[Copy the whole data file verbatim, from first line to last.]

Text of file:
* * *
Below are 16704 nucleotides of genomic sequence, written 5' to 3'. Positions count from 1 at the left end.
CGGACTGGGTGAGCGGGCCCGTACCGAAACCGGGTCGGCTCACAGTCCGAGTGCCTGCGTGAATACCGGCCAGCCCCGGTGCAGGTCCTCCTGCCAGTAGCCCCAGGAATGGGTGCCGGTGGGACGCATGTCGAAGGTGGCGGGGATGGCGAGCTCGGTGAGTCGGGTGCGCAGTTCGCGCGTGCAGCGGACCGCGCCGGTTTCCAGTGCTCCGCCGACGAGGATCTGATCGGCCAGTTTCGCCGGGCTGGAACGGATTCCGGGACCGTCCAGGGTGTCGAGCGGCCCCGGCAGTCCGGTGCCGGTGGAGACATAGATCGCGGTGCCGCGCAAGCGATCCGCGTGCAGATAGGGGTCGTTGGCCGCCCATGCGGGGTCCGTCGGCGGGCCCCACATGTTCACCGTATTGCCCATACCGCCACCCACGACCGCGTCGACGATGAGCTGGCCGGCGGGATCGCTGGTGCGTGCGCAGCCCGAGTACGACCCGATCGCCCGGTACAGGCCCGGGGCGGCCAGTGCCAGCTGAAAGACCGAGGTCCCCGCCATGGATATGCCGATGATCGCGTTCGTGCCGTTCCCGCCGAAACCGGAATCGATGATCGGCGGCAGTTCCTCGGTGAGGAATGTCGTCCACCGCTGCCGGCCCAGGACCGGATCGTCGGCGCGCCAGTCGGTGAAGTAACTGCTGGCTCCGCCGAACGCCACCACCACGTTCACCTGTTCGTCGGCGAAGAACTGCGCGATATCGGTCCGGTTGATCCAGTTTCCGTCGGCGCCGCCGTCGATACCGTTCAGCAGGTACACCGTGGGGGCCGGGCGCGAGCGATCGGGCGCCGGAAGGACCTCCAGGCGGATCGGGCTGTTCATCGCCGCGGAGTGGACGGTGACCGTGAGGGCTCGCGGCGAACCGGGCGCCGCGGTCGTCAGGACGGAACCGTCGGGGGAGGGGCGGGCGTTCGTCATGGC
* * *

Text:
Below are 16704 nucleotides of genomic sequence, written 5' to 3'. Positions count from 1 at the left end.
CGGACTGGGTGAGCGGGCCCGTACCGAAACCGGGTCGGCTCACAGTCCGAGTGCCTGCGTGAATACCGGCCAGCCCCGGTGCAGGTCCTCCTGCCAGTAGCCCCAGGAATGGGTGCCGGTGGGACGCATGTCGAAGGTGGCGGGGATGGCGAGCTCGGTGAGTCGGGTGCGCAGTTCGCGCGTGCAGCGGACCGCGCCGGTTTCCAGTGCTCCGCCGACGAGGATCTGATCGGCCAGTTTCGCCGGGCTGGAACGGATTCCGGGACCGTCCAGGGTGTCGAGCGGCCCCGGCAGTCCGGTGCCGGTGGAGACATAGATCGCGGTGCCGCGCAAGCGATCCGCGTGCAGATAGGGGTCGTTGGCCGCCCATGCGGGGTCCGTCGGCGGGCCCCACATGTTCACCGTATTGCCCATACCGCCACCCACGACCGCGTCGACGATGAGCTGGCCGGCGGGATCGCTGGTGCGTGCGCAGCCCGAGTACGACCCGATCGCCCGGTACAGGCCCGGGGCGGCCAGTGCCAGCTGAAAGACCGAGGTCCCCGCCATGGATATGCCGATGATCGCGTTCGTGCCGTTCCCGCCGAAACCGGAATCGATGATCGGCGGCAGTTCCTCGGTGAGGAATGTCGTCCACCGCTGCCGGCCCAGGACCGGATCGTCGGCGCGCCAGTCGGTGAAGTAACTGCTGGCTCCGCCGAACGCCACCACCACGTTCACCTGTTCGTCGGCGAAGAACTGCGCGATATCGGTCCGGTTGATCCAGTTTCCGTCGGCGCCGCCGTCGATACCGTTCAGCAGGTACACCGTGGGGGCCGGGCGCGAGCGATCGGGCGCCGGAAGGACCTCCAGGCGGATCGGGCTGTTCATCGCCGCGGAGTGGACGGTGACCGTGAGGGCTCGCGGCGAACCGGGCGCCGCGGTCGTCAGGACGGAACCGTCGGGGGAGGGGCGGGCGTTCGTCATGGC